Since a deal was reached at the World Trade Organization last Friday the trade policy community has been debating if has been achieved is only patching up the system or a good outcome that proves global deals can be reached.
What is clear is that the WTO will never solve all or even many of the issues facing world trade. More radical thinking will be required to genuinely bring the institution forward.
Ministerial summits tend towards the dramatic, with stories of rescue from potential failure.
In the case of last week’s WTO 12th ministerial conference in Geneva, it was the failure of Swiss airspace IT infrastructure that apparently prevented the plans of India’s trade minister Piyush Goyal to leave, allowing time for deals to belatedly emerge by the early hours of Friday. We can never know the counter-factual – which could have been an even more dramatic return from the airport.
What we do know is that on the Wednesday of the ministerial conference week there were serious indications of failure to agree on anything. But by Friday there was an outcome substantial enough to be debated as to its weaknesses and strengths.
The 1998 e-commerce moratorium on duties was extended again. Agreements on fisheries subsidies and a TRIPS waiver for COVID-19 vaccines were delivered and various other statements were agreed upon.
There was even a commitment to find a solution on WTO reform – including full restoration of the dispute settlement system by the next meeting in eighteen months. Nobody is banking on that last commitment being delivered – but equally it doesn’t quite look completely out of reach.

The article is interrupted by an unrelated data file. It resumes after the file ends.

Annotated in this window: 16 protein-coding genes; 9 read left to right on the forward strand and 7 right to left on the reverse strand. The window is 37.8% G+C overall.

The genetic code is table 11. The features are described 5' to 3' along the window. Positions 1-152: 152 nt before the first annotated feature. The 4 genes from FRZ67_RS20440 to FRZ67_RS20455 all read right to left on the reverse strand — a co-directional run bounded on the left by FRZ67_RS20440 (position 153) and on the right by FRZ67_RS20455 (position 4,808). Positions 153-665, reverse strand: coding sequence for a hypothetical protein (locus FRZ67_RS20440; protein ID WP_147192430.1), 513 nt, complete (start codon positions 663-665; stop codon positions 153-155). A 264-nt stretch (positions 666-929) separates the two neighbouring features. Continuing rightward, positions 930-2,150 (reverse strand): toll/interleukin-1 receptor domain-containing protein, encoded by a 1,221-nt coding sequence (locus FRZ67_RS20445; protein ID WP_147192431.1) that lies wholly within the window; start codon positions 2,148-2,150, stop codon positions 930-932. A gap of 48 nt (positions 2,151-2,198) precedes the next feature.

There is no question that the WTO has survived, and this against an increasingly problematic geopolitical background. The long-simmering tensions between US and China, the invasion of one member by another, and stronger-than-expected Indian exceptionalism were all reasons for which we may have been writing the obituary for trade multilateralism.
It is equally far too early to declare that the WTO is fully back in business. The celebratory tweets from the WTO citing ‘unprecedented’ outcomes – while understandable – seem rather overblown. No new ground was covered, and little that was agreed will make significant difference to businesses and countries.
The ministerial seems to have left us is with an organisation of 164 countries that want it to survive, but which remain deeply divided on how it should operate. That is something to build on as we analyse what happened and think of the next steps.
Low ambition is the global norm
Fine print of the agreements that were reached on fisheries subsidies and a COVID-19 vaccines TRIPS waiver are still being intently studied by experts and stakeholders. What can be said with some certainty is that the level of ambition of both was reduced to ensure all members countries could sign up.
Much of the work over the COVID-19 vaccines intellectual property waiver seems to have been done in the small group consisting of the US, EU, India, and South Africa in the months leading up to the Geneva ministerial. This led to protests from two other major pharmaceutical manufacturers, the UK and Switzerland – which were largely ignored.
Fisheries subsidies talks by contrast had seemed to be heading to agreement before India’s intervention sought to significantly lower the level of ambition. The resulting agreement has been the most controversial among experts: defended by some as going further than fisheries disciplines in agreements such as the Asia-Pacific trade pact CPTPP, criticised by others as leaving out major issues.
All this may be as good as it gets.